Delhi is celebrating its economic rise with gusto. Its silvery, sleek new metro system, in its latest stage of expansion, makes the city a much more straightforward place to visit, allowing passengers to zip about in air-conditioned comfort, avoiding its notoriously polluted and congested roads.
Unlike the world above, Delhi’s metro is quiet, clean, calm and incredibly cheap: 100 rupees (about £1) loaded on to a smart ticket should be enough for four days of sightseeing. You’ll need to pay extra for rickshaws from stations to outlying attractions, but, at an average of 40 rupees (40p) a ride, that is unlikely to break the bank.
The main line of interest to visitors is the north-south Yellow line, which whisks you between the city’s tourist attractions, from Mughal bazaars and forts, to cutting-edge art galleries and fusion restaurants.
The metro has some wonderfully Indian idiosyncrasies: passengers are reminded not to ride on train roofs; sari-clad women are advised to use the stairs, lest their silks get trapped in the escalators – and urged to use the ladies-only carriages to avoid rush-hour groping. Outside entrances, troops of monkeys await food donations from commuters.
Security is tight, with a bag check and body scan at each ticket gate, often supervised by gun-toting officers. The penalties for misbehaviour are severe: blocking the train doors, for example, may see you jailed for four years. But, as long as you remember to keep your elbows in and resist the urge to climb on the roof, the metro system will keep you safe and sane in one of the world’s most frenetic cities.
Here is our guide to the 10 best stops:
This stop deposits you in clean, calm imperial Delhi, a gentle, culture shock-free introduction to the city. You emerge on Rajpath, Delhi’s most impressive boulevard, with the mighty arch of India Gate, a 1931 war memorial designed by Edwin Lutyens at its head. Flanked by lawns and monuments, this is the site of Delhi’s passeggiata, and at sunset, candy floss and ice-cream sellers, bubble blowers and henna artists set up stall. Museum lovers are well catered for: the National Museum, Crafts Museum and Gallery of Modern Art are all a walk or a short rickshaw ride away. Off the standard tourist trail is Purana Qila, Delhi’s oldest Mughal monument, where 100 rupees will buy you half-an-hour’s pedalo ride on a beautiful boating lake in the shadow of the citadel’s walls.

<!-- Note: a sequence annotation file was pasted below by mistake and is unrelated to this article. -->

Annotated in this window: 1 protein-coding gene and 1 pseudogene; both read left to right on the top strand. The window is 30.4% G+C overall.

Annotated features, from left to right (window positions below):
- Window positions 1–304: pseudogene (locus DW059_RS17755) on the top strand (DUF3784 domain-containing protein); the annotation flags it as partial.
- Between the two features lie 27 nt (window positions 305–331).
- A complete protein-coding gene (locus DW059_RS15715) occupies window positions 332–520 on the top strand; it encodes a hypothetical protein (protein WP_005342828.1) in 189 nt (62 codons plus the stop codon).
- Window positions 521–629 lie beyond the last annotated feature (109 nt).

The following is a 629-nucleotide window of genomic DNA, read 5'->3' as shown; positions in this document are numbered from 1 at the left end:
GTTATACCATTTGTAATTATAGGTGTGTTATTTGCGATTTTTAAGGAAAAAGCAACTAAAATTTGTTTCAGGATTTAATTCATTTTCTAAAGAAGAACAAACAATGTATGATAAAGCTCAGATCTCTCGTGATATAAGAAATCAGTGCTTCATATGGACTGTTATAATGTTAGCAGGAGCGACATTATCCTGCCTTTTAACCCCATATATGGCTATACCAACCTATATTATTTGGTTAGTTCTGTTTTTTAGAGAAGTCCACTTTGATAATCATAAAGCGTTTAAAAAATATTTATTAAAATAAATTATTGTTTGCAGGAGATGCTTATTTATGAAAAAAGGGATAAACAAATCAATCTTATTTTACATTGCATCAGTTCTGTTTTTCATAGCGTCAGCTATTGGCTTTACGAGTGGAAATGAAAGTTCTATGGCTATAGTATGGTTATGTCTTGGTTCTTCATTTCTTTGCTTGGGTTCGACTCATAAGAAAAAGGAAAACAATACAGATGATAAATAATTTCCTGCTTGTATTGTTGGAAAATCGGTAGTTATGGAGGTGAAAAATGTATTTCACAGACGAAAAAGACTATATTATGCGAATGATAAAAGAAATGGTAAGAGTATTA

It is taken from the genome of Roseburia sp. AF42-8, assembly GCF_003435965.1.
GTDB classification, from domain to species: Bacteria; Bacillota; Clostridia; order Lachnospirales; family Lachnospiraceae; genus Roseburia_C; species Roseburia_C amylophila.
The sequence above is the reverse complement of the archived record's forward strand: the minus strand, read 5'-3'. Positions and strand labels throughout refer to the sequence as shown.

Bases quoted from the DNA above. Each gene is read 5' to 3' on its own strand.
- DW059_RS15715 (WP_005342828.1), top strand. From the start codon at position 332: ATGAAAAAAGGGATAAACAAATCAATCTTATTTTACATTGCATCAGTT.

Mahatma Ghandi’s glasses at the Mahatma Smitri Museum.
Two stops further south will take you to the Gandhi Smriti Museum, where Mahatma Gandhi spent his last days and was assassinated in 1948. The museum is a comprehensive record of his life, displaying photographs, quotes and video footage, along with the few possessions he left behind, including his trademark spectacles. Following in his last footsteps and seeing the spot where he was gunned down is a moving experience. Nearby is the Indira Gandhi Memorial, where the assassinated prime minister’s rooms are preserved, offering a window into the elegant lives of Delhi’s political elite.
This busy stop is handy for a visit to Safdarjung’s Tomb, a mausoleum built in 1754 for one of the most important Mughal nobles. Nearby, and more diverting, is Lodi Gardens, a peaceful park dotted with the tombs of Sayyid and Lodhi rulers, and a haven for the city’s butterflies and birds. Come late afternoon it’s full of boys playing cricket, power walkers, picnicking families and canoodling couples. Leave time for a meal in the grounds at the idyllic Lodi restaurant, where you can loll in a private gypsy wagon overlooking a sun-dappled courtyard, sip cocktails and work your way through the delicious Mediterranean menu.
Dilli Haat market stall, Delhi.
There’s only one reason to visit this stop: to shop. Dilli Haat, a two-minute walk from the station, is a collection of more than 150 stalls selling artisan goods from across India. With strict rules about hassling and haggling, it’s by far the most relaxing and tourist-friendly shopping experience in the city. You’ll pay more than you would at Old Delhi’s bazaars, but you’ll still get a bargain: Rajasthani leather satchels go for the equivalent of £12, hallmarked silver bracelets start at £14, cashmere shawls are £8, hand-embroidered silk purses £3 and hand-woven wool carpets start at only £8. Other goods include jutti (curly-toed slippers), leather shoes, Rajasthani patchwork quilts, Jaipuri silk puppets, hand-bound leather notebooks and stoneware. Go at the end of the day and you’ll be offered bargains by traders keen to shift stock.
Couple sitting at a window at Hauz Khaz.